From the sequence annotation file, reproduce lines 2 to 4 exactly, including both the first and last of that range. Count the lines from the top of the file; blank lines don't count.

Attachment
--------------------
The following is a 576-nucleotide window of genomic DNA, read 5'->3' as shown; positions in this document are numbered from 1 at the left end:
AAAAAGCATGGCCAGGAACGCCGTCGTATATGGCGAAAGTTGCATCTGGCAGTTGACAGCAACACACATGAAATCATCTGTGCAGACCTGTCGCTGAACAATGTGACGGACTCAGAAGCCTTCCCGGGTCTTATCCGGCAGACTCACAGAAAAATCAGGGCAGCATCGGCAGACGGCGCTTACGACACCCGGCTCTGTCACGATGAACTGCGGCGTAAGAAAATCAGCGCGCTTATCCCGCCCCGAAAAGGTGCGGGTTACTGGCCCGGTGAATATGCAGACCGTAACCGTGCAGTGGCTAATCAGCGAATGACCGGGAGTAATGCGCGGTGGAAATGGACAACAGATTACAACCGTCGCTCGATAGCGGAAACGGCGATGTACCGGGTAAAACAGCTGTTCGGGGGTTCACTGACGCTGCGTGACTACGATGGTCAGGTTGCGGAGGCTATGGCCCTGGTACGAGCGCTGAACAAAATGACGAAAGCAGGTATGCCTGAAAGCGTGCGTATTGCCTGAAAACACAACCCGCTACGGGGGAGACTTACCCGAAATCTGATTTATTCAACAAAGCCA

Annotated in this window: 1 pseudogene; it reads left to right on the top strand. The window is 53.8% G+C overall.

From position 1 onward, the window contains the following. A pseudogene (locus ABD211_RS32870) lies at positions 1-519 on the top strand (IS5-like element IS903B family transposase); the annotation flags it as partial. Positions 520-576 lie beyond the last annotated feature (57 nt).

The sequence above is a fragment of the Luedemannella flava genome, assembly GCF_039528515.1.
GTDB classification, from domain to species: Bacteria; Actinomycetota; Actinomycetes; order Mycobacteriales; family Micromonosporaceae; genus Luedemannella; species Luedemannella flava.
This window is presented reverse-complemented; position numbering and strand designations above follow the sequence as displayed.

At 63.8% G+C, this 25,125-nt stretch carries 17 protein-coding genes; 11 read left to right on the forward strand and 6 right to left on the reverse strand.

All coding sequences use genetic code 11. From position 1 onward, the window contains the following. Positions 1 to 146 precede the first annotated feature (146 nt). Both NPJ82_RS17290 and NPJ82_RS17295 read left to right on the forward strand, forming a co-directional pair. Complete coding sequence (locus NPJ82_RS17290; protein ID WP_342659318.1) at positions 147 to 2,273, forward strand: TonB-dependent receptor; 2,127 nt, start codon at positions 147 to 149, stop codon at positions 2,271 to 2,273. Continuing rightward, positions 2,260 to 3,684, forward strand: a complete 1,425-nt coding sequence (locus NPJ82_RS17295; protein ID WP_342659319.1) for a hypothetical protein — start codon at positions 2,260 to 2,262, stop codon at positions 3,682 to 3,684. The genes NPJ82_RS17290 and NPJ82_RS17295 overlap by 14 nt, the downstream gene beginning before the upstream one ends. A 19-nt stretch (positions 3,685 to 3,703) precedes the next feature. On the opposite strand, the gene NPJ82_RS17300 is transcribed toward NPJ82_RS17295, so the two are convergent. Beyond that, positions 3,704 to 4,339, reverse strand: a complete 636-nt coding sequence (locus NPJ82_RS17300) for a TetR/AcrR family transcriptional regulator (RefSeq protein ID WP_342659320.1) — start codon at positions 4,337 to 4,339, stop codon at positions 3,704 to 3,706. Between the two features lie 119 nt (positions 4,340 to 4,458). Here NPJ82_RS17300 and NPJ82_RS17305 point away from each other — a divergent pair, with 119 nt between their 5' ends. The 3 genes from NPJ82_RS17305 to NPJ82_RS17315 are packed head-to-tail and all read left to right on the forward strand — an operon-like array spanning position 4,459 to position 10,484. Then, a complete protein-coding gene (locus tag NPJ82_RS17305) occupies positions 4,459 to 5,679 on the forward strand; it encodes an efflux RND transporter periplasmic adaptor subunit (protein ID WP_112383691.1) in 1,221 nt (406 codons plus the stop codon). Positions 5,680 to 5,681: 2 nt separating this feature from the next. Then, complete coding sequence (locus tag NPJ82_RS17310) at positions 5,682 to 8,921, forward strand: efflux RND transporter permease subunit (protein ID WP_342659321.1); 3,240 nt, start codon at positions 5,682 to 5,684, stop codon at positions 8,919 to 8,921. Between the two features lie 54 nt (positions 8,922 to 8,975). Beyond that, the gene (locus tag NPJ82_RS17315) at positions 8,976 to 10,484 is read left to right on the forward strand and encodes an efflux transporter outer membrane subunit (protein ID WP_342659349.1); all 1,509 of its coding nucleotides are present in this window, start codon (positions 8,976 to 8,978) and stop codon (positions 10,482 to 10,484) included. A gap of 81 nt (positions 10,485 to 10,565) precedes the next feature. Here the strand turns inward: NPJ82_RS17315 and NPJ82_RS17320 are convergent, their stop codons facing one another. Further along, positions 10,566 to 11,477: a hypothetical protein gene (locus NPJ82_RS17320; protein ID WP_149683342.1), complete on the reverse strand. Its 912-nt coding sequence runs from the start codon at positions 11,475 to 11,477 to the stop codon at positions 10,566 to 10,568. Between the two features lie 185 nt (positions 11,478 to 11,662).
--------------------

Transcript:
AAAAAGCATGGCCAGGAACGCCGTCGTATATGGCGAAAGTTGCATCTGGCAGTTGACAGCAACACACATGAAATCATCTGTGCAGACCTGTCGCTGAACAATGTGACGGACTCAGAAGCCTTCCCGGGTCTTATCCGGCAGACTCACAGAAAAATCAGGGCAGCATCGGCAGACGGCGCTTACGACACCCGGCTCTGTCACGATGAACTGCGGCGTAAGAAAATCAGCGCGCTTATCCCGCCCCGAAAAGGTGCGGGTTACTGGCCCGGTGAATATGCAGACCGTAACCGTGCAGTGGCTAATCAGCGAATGACCGGGAGTAATGCGCGGTGGAAATGGACAACAGATTACAACCGTCGCTCGATAGCGGAAACGGCGATGTACCGGGTAAAACAGCTGTTCGGGGGTTCACTGACGCTGCGTGACTACGATGGTCAGGTTGCGGAGGCTATGGCCCTGGTACGAGCGCTGAACAAAATGACGAAAGCAGGTATGCCTGAAAGCGTGCGTATTGCCTGAAAACACAACCCGCTACGGGGGAGACTTACCCGAAATCTGATTTATTCAACAAAGCCA

Annotated in this window: 1 pseudogene; it reads left to right on the top strand. The window is 53.8% G+C overall.

From position 1 onward, the window contains the following. A pseudogene (locus ABD211_RS32870) lies at positions 1-519 on the top strand (IS5-like element IS903B family transposase); the annotation flags it as partial. Positions 520-576 lie beyond the last annotated feature (57 nt).